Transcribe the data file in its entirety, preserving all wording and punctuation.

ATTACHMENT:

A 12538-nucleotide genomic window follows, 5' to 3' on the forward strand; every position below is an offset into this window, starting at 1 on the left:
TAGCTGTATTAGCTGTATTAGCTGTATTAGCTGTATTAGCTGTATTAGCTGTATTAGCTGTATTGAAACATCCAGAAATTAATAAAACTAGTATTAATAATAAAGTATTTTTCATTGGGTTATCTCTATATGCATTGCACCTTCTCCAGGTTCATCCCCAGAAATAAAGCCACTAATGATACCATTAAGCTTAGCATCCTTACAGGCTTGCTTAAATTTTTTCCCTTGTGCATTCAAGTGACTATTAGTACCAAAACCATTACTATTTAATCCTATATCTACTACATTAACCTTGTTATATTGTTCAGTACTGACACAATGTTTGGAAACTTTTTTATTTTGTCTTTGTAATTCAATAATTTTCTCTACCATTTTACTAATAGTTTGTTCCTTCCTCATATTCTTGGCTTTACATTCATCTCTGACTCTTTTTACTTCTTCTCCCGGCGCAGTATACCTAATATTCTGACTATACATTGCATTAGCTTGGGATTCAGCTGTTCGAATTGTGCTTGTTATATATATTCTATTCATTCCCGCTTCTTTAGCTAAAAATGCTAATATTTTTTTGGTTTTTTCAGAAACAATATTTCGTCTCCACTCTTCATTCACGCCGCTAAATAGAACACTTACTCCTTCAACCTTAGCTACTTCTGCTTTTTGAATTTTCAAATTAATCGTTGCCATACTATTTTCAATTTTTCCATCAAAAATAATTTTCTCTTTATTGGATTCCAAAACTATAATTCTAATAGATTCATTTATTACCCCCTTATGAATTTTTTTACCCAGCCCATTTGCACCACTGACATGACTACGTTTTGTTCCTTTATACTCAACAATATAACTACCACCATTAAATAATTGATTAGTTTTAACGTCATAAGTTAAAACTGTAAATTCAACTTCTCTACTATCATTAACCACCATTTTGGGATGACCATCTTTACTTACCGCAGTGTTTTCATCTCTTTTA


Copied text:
A 12538-nucleotide genomic window follows, 5' to 3' on the forward strand; every position below is an offset into this window, starting at 1 on the left:
TAGCTGTATTAGCTGTATTAGCTGTATTAGCTGTATTAGCTGTATTAGCTGTATTAGCTGTATTGAAACATCCAGAAATTAATAAAACTAGTATTAATAATAAAGTATTTTTCATTGGGTTATCTCTATATGCATTGCACCTTCTCCAGGTTCATCCCCAGAAATAAAGCCACTAATGATACCATTAAGCTTAGCATCCTTACAGGCTTGCTTAAATTTTTTCCCTTGTGCATTCAAGTGACTATTAGTACCAAAACCATTACTATTTAATCCTATATCTACTACATTAACCTTGTTATATTGTTCAGTACTGACACAATGTTTGGAAACTTTTTTATTTTGTCTTTGTAATTCAATAATTTTCTCTACCATTTTACTAATAGTTTGTTCCTTCCTCATATTCTTGGCTTTACATTCATCTCTGACTCTTTTTACTTCTTCTCCCGGCGCAGTATACCTAATATTCTGACTATACATTGCATTAGCTTGGGATTCAGCTGTTCGAATTGTGCTTGTTATATATATTCTATTCATTCCCGCTTCTTTAGCTAAAAATGCTAATATTTTTTTGGTTTTTTCAGAAACAATATTTCGTCTCCACTCTTCATTCACGCCGCTAAATAGAACACTTACTCCTTCAACCTTAGCTACTTCTGCTTTTTGAATTTTCAAATTAATCGTTGCCATACTATTTTCAATTTTTCCATCAAAAATAATTTTCTCTTTATTGGATTCCAAAACTATAATTCTAATAGATTCATTTATTACCCCCTTATGAATTTTTTTACCCAGCCCATTTGCACCACTGACATGACTACGTTTTGTTCCTTTATACTCAACAATATAACTACCACCATTAAATAATTGATTAGTTTTAACGTCATAAGTTAAAACTGTAAATTCAACTTCTCTACTATCATTAACCACCATTTTGGGATGACCATCTTTACTTACCGCAGTGTTTTCATCTCTTTTA